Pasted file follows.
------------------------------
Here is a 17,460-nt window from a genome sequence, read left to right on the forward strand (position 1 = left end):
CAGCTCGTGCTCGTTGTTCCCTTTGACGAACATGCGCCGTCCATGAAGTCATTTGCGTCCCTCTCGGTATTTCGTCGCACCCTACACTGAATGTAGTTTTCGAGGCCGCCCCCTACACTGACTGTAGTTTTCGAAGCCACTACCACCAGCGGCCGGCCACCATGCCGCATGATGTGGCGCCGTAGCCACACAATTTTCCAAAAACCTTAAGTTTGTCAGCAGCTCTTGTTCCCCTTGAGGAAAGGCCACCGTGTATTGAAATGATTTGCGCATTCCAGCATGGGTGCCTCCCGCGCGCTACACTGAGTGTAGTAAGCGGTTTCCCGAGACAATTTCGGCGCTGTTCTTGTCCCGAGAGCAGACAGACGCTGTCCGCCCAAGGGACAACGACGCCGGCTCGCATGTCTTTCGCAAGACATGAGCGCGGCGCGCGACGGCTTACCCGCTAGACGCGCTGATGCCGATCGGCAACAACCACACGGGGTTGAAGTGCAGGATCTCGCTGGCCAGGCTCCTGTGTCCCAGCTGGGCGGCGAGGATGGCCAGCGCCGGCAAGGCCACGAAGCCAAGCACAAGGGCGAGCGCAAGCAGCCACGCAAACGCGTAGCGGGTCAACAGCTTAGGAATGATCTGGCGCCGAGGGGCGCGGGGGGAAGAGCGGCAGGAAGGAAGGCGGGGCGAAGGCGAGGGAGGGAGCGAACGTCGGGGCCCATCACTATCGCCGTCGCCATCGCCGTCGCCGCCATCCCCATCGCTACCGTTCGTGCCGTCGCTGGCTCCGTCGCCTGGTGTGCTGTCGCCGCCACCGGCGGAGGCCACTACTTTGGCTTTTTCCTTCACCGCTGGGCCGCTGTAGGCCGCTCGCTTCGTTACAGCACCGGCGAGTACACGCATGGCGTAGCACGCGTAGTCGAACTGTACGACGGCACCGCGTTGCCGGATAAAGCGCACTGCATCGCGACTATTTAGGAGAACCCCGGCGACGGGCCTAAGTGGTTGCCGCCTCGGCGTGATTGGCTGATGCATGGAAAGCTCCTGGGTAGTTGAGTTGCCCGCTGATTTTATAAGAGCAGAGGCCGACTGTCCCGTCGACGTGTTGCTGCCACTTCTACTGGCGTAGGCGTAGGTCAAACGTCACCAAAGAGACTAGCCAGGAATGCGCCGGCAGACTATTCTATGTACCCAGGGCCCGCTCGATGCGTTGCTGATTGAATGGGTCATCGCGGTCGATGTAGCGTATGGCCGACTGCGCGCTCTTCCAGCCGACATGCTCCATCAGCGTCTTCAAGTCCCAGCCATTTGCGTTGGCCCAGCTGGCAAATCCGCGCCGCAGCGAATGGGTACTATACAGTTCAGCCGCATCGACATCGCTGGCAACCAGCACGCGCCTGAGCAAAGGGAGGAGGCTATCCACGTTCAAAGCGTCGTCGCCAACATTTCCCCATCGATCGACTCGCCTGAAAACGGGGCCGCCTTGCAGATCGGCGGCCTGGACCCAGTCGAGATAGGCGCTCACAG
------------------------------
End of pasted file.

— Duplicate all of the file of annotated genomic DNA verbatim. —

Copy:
Here is a 17,460-nt window from a genome sequence, read left to right on the forward strand (position 1 = left end):
CAGCTCGTGCTCGTTGTTCCCTTTGACGAACATGCGCCGTCCATGAAGTCATTTGCGTCCCTCTCGGTATTTCGTCGCACCCTACACTGAATGTAGTTTTCGAGGCCGCCCCCTACACTGACTGTAGTTTTCGAAGCCACTACCACCAGCGGCCGGCCACCATGCCGCATGATGTGGCGCCGTAGCCACACAATTTTCCAAAAACCTTAAGTTTGTCAGCAGCTCTTGTTCCCCTTGAGGAAAGGCCACCGTGTATTGAAATGATTTGCGCATTCCAGCATGGGTGCCTCCCGCGCGCTACACTGAGTGTAGTAAGCGGTTTCCCGAGACAATTTCGGCGCTGTTCTTGTCCCGAGAGCAGACAGACGCTGTCCGCCCAAGGGACAACGACGCCGGCTCGCATGTCTTTCGCAAGACATGAGCGCGGCGCGCGACGGCTTACCCGCTAGACGCGCTGATGCCGATCGGCAACAACCACACGGGGTTGAAGTGCAGGATCTCGCTGGCCAGGCTCCTGTGTCCCAGCTGGGCGGCGAGGATGGCCAGCGCCGGCAAGGCCACGAAGCCAAGCACAAGGGCGAGCGCAAGCAGCCACGCAAACGCGTAGCGGGTCAACAGCTTAGGAATGATCTGGCGCCGAGGGGCGCGGGGGGAAGAGCGGCAGGAAGGAAGGCGGGGCGAAGGCGAGGGAGGGAGCGAACGTCGGGGCCCATCACTATCGCCGTCGCCATCGCCGTCGCCGCCATCCCCATCGCTACCGTTCGTGCCGTCGCTGGCTCCGTCGCCTGGTGTGCTGTCGCCGCCACCGGCGGAGGCCACTACTTTGGCTTTTTCCTTCACCGCTGGGCCGCTGTAGGCCGCTCGCTTCGTTACAGCACCGGCGAGTACACGCATGGCGTAGCACGCGTAGTCGAACTGTACGACGGCACCGCGTTGCCGGATAAAGCGCACTGCATCGCGACTATTTAGGAGAACCCCGGCGACGGGCCTAAGTGGTTGCCGCCTCGGCGTGATTGGCTGATGCATGGAAAGCTCCTGGGTAGTTGAGTTGCCCGCTGATTTTATAAGAGCAGAGGCCGACTGTCCCGTCGACGTGTTGCTGCCACTTCTACTGGCGTAGGCGTAGGTCAAACGTCACCAAAGAGACTAGCCAGGAATGCGCCGGCAGACTATTCTATGTACCCAGGGCCCGCTCGATGCGTTGCTGATTGAATGGGTCATCGCGGTCGATGTAGCGTATGGCCGACTGCGCGCTCTTCCAGCCGACATGCTCCATCAGCGTCTTCAAGTCCCAGCCATTTGCGTTGGCCCAGCTGGCAAATCCGCGCCGCAGCGAATGGGTACTATACAGTTCAGCCGCATCGACATCGCTGGCAACCAGCACGCGCCTGAGCAAAGGGAGGAGGCTATCCACGTTCAAAGCGTCGTCGCCAACATTTCCCCATCGATCGACTCGCCTGAAAACGGGGCCGCCTTGCAGATCGGCGGCCTGGACCCAGTCGAGATAGGCGCTCACAG